This week, Delta announced that the international airline is updating its service and support animal policy —  banning animals under four months of age, and all emotional support animals on flights longer than eight hours.

The change follows various onboard incidents in recent years, including a passenger who took legal action in 2017 after being attacked by an emotional support dog on a flight.  The new policy will go into effect beginning next week, which means that anxious travellers who are flying anywhere more than eight hours away for the holidays will need to leave their comforting pets at home.

“These updates support Delta’s commitment to safety,” John Laughter, Delta’s Senior Vice President of Corporate Safety, Security and Compliance, said in a statement. “We will continue to review and enhance our policies and procedures as health and safety are core values at Delta.”

Of course, as Delta notes, reducing the amount of pets on board will also reduce the repercussions that can come from having animals on a flight (the company’s announcement states there has been an 84 percent increase in reported incidents on flights). But there is science behind the therapeutic benefit these pets offer to those travelling with anxiety. And overlooking that research can be harmful and unfair for passengers who actually do need the emotional support.

Several studies have shown that pets help owners manage feelings of stress and anxiety. In tense, overwhelming situations, therapy dogs can offer a calming distraction. According to the Human Animal Bond Research Institute (HABRI), the science behind the human-animal interaction comes down to changes in physiological variables in both parties. The therapeutic impacts of “companion animals” directly correlate to our physical bodies, triggering lower blood pressure, a slower heart rate, and the release of hormones correlated with well-being.

A 2018 study published in BMC Psychiatry researched veterans living with PTSD, measuring improvements in their mental health while they were living with a service animal. The researchers saw significantly lower levels of depression and higher levels of psychological well-being in the veterans with support pets. Another study from the University of British Columbia found that therapy dogs effectively relieve the stress of college students on campuses.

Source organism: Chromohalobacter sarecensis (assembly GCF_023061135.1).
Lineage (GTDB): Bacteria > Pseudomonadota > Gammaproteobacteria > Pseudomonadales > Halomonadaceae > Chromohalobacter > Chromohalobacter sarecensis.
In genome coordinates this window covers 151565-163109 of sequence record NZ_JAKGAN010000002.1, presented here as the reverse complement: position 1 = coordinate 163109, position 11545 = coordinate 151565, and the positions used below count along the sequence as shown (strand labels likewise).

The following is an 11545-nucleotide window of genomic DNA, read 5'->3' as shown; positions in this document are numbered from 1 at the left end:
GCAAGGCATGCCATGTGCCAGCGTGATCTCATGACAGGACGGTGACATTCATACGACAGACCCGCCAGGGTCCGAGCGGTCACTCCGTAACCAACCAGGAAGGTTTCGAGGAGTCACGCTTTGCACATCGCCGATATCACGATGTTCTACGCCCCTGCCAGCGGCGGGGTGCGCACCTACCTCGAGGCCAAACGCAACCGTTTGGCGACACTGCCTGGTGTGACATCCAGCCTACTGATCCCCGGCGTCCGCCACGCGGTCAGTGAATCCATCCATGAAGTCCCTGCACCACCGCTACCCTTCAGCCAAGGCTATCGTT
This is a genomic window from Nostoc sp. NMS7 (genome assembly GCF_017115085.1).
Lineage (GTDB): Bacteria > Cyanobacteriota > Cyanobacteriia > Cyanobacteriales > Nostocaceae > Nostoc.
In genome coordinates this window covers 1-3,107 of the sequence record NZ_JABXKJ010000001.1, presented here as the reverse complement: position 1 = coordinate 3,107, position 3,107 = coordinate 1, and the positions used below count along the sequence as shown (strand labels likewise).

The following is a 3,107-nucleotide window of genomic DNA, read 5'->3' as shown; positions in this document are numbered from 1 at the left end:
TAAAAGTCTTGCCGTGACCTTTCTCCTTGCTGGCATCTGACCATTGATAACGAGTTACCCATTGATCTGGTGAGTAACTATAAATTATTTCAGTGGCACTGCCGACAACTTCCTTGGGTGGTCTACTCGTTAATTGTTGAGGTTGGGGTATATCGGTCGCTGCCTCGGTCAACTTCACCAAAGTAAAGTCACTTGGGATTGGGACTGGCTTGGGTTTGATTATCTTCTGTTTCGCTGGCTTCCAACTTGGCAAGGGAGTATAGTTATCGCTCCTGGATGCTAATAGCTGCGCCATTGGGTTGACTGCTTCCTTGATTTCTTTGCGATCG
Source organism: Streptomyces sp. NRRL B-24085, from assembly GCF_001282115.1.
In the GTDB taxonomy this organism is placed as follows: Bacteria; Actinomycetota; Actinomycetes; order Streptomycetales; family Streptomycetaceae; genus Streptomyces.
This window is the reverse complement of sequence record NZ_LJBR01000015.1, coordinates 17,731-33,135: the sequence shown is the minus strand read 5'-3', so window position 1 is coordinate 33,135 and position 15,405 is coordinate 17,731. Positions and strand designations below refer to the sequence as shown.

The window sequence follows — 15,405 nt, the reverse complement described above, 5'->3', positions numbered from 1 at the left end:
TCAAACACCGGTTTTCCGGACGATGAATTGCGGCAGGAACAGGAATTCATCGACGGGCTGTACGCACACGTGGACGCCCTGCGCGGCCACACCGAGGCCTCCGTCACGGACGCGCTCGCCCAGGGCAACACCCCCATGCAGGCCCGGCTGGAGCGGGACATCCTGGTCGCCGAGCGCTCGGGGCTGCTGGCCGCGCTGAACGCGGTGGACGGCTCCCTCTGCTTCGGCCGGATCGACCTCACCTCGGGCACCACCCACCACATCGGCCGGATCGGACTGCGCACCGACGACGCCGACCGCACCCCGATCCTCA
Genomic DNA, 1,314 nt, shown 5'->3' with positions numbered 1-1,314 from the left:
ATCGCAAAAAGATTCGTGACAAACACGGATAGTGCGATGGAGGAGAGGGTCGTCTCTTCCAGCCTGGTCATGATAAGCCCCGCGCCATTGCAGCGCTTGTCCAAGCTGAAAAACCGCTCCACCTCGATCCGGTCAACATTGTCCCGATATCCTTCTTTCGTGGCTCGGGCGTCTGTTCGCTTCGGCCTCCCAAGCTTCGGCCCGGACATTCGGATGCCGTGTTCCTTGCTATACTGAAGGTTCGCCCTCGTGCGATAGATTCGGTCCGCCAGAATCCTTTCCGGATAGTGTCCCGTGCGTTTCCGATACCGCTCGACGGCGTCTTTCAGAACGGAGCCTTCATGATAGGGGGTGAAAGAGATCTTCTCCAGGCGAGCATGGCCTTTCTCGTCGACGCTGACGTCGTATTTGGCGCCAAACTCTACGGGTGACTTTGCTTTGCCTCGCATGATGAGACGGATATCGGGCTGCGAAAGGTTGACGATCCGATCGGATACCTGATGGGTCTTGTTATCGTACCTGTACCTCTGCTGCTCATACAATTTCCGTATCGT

While there are other techniques and coping mechanisms for nervous travelers, finding something that works for you when you’re feeling anxious is important — and new policies that take one of these tools away can be nerve-wracking for those who require the support. Although Delta wants to prevent future incidents, taking away a form of therapy to an anxious traveler might not be the best answer.

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Author(s)

  • Rebecca Muller

    Senior Editor and Community Manager

    Thrive

    Rebecca Muller Feintuch is the Senior Editor and Community Manager at Thrive. Her previous work experience includes roles in editorial and digital journalism. Rebecca is passionate about storytelling, creating meaningful connections, and prioritizing mental health and self-care. She is a graduate of New York University, where she studied Media, Culture and Communications with a minor in Creative Writing. For her undergraduate thesis, she researched the relationship between women and fitness media consumerism.